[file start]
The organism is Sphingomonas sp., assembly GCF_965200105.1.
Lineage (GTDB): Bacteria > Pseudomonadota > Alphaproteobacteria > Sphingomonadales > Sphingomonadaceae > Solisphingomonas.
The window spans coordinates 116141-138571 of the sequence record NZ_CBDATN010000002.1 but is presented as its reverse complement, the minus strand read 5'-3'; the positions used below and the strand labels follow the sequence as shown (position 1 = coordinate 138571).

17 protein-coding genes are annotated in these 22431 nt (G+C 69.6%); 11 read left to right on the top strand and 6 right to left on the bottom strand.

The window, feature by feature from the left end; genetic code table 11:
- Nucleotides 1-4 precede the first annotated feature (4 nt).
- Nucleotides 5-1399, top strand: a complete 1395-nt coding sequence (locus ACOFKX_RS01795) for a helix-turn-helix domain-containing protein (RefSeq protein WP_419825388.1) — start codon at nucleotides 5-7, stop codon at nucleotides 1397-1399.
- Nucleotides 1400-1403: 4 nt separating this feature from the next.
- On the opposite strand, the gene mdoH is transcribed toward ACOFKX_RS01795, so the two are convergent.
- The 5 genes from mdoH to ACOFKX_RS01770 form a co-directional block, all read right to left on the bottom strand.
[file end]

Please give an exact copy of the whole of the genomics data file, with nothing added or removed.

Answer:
The organism is Sphingomonas sp., assembly GCF_965200105.1.
Lineage (GTDB): Bacteria > Pseudomonadota > Alphaproteobacteria > Sphingomonadales > Sphingomonadaceae > Solisphingomonas.
The window spans coordinates 116141-138571 of the sequence record NZ_CBDATN010000002.1 but is presented as its reverse complement, the minus strand read 5'-3'; the positions used below and the strand labels follow the sequence as shown (position 1 = coordinate 138571).

17 protein-coding genes are annotated in these 22431 nt (G+C 69.6%); 11 read left to right on the top strand and 6 right to left on the bottom strand.

The window, feature by feature from the left end; genetic code table 11:
- Nucleotides 1-4 precede the first annotated feature (4 nt).
- Nucleotides 5-1399, top strand: a complete 1395-nt coding sequence (locus ACOFKX_RS01795) for a helix-turn-helix domain-containing protein (RefSeq protein WP_419825388.1) — start codon at nucleotides 5-7, stop codon at nucleotides 1397-1399.
- Nucleotides 1400-1403: 4 nt separating this feature from the next.
- On the opposite strand, the gene mdoH is transcribed toward ACOFKX_RS01795, so the two are convergent.
- The 5 genes from mdoH to ACOFKX_RS01770 form a co-directional block, all read right to left on the bottom strand.